Newspaper article The Florida Times Union

Oscar's Choices Don't Always Line Up with Critic's Favorites

Newspaper article The Florida Times Union

Oscar's Choices Don't Always Line Up with Critic's Favorites

Article excerpt

Since when did Gladiator get to be such a great movie?

Oh, it was a perfectly fine bit of summer entertainment, delivering on all its hype. But a dozen Oscar nominations? That's a bit much -- although you can see its appeal to Academy voters. It was a rousing, old-fashioned epic, and being a blockbuster didn't hurt it either.

Apart from Gladiator's success, two big stories came from yesterday's Oscar nominations from Beverly Hills, Calif.

One, of course, is Steven Soderbergh's double-double: two directing nominations and two best-picture nominations for Traffic and Erin Brockovich. Nobody's done it before -- and Soderbergh, who has successfully married arthouse edginess with mainstream entertainment, deserves the acclaim.

The other big story is the success of Crouching Tiger, Hidden Dragon, which received 10 nominations, including ones for best picture and director (and another for best foreign-language film).

It has taken in more than $60 million at the box office, the most of any foreign-language film. After all these nominations, that figure is likely to soar as high as one of its gravity-defying warriors.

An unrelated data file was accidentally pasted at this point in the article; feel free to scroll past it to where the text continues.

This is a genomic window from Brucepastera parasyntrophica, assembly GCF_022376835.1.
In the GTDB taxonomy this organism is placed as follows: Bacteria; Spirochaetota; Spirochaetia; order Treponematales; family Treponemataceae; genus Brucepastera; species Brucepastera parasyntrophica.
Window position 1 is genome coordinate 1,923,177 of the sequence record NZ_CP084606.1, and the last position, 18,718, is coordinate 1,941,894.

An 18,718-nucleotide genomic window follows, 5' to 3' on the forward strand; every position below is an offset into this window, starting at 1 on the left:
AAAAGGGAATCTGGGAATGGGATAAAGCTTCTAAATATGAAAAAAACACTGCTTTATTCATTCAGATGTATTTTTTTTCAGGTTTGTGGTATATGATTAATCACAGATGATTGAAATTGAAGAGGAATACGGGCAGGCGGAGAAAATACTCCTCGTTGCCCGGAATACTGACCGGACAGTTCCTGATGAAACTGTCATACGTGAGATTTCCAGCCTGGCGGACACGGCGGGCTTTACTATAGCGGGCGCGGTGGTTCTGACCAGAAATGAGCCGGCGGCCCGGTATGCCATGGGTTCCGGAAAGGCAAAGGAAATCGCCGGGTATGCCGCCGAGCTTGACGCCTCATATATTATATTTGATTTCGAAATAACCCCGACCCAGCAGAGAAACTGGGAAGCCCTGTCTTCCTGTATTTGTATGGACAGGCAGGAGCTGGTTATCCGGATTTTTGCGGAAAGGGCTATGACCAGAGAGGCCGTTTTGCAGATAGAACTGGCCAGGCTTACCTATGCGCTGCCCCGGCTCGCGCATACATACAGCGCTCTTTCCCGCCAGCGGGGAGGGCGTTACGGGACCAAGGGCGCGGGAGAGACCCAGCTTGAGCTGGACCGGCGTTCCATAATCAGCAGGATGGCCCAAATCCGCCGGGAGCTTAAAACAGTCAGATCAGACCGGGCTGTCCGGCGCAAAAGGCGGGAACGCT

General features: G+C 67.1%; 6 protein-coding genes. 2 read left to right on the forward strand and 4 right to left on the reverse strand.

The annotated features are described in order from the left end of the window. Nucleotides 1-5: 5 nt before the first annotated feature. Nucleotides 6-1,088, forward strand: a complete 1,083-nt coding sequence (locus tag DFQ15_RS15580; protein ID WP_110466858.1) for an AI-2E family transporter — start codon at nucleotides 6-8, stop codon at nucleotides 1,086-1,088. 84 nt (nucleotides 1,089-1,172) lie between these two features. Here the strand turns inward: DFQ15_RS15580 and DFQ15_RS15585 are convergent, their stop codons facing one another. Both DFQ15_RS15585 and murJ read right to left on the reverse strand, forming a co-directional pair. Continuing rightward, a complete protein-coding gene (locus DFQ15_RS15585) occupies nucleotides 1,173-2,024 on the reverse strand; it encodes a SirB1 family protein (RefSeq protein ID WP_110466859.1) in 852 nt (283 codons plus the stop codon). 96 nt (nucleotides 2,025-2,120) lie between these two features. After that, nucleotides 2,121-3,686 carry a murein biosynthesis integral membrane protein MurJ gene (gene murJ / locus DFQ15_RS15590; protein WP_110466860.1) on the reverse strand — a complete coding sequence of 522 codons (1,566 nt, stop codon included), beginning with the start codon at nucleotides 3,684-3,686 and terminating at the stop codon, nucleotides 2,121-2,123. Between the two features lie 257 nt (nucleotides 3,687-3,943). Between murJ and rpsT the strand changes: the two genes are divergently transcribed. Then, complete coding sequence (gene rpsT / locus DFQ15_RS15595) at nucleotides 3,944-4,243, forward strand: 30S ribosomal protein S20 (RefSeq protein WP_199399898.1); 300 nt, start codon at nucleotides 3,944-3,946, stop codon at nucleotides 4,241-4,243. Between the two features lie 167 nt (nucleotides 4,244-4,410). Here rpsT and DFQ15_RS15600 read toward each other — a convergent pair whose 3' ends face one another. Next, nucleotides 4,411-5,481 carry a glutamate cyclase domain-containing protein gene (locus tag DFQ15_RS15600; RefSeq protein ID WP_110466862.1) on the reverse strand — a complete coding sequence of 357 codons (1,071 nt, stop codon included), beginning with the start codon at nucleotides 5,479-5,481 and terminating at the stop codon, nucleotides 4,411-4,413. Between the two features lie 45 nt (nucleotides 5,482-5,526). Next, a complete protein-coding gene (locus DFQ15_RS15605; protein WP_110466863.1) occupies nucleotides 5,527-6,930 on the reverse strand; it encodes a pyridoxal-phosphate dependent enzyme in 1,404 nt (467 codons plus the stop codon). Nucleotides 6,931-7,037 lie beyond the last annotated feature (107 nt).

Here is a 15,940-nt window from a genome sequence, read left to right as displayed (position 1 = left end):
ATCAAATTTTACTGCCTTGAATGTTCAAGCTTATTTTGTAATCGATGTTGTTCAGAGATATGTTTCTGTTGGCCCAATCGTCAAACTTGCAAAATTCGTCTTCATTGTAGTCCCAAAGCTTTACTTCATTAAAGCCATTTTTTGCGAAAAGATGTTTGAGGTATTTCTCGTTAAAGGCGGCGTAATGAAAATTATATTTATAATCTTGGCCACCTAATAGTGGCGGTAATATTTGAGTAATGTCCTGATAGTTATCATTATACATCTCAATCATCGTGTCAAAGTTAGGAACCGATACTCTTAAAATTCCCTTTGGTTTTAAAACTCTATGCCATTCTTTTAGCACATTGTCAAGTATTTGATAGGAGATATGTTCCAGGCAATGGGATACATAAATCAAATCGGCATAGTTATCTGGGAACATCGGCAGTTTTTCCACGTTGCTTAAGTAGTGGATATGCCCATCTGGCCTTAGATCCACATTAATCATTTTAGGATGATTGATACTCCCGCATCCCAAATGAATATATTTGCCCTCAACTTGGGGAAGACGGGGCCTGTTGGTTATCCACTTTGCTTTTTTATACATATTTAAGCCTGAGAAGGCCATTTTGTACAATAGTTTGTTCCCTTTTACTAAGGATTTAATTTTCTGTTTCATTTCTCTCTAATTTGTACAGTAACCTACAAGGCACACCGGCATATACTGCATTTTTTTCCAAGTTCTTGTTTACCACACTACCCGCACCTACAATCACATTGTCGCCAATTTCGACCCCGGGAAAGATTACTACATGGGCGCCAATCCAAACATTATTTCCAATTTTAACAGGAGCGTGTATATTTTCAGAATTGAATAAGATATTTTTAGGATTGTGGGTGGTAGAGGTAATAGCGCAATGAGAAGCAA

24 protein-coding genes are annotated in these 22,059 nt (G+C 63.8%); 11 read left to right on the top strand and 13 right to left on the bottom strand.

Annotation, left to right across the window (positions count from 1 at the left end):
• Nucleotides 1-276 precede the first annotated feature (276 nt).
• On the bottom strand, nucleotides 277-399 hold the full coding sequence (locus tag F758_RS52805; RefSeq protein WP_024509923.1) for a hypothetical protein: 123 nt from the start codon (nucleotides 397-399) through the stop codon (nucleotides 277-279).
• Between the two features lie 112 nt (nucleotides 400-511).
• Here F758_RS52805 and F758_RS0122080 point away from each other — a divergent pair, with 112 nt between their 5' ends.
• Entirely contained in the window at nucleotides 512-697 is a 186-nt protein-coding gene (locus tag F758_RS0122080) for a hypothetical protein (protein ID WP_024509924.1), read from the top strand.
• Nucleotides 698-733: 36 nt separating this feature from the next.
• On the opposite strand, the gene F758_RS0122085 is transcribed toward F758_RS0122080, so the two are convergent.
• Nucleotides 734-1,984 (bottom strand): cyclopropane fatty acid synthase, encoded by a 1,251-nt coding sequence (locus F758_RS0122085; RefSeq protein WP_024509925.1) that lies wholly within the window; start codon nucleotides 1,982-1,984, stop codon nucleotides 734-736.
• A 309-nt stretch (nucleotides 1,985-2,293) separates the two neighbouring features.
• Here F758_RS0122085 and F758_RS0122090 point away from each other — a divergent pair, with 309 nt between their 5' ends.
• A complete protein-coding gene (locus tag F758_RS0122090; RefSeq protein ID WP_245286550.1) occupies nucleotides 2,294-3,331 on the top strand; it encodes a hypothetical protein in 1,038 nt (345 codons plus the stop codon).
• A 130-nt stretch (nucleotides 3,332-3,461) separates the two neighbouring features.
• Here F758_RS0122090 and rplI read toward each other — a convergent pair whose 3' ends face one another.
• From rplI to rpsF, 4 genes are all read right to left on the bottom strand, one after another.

Any movie fan is going to have issues with every Oscar slate. I've got some.

Gladiator wouldn't have been on my best-picture list (the enjoyable trifle Chocolat wouldn't have shown up either), and neither would Ridley Scott as director.

But it's hard to argue with Russell Crowe's old-fashioned movie-star appeal, a larger-than-life quality that also worked for Julia Roberts in Erin Brockovich. Both have to be considered favorites.

Among best-actor nominees, I would have subbed Billy Elliot's 14-year-old Jamie Bell, so fierce, so wounded, for the overly mannered Geoffrey Rush in Quills. In fact, I would have put Meet the Parents' sad-sack Ben Stiller, who disintegrated so comically, in there as well -- as if a comedy that crowd-pleasing could ever get such respect.

And I would have definitely put Bjork of Dancer in the Dark ahead of Juliette Binoche in Chocolat. Binoche is serenely beautiful, but Bjork, who comes from Iceland via some alternate universe, was simply astonishing.

It was gratifying, but not surprising, to see Tom Hanks back again for Cast Away. …

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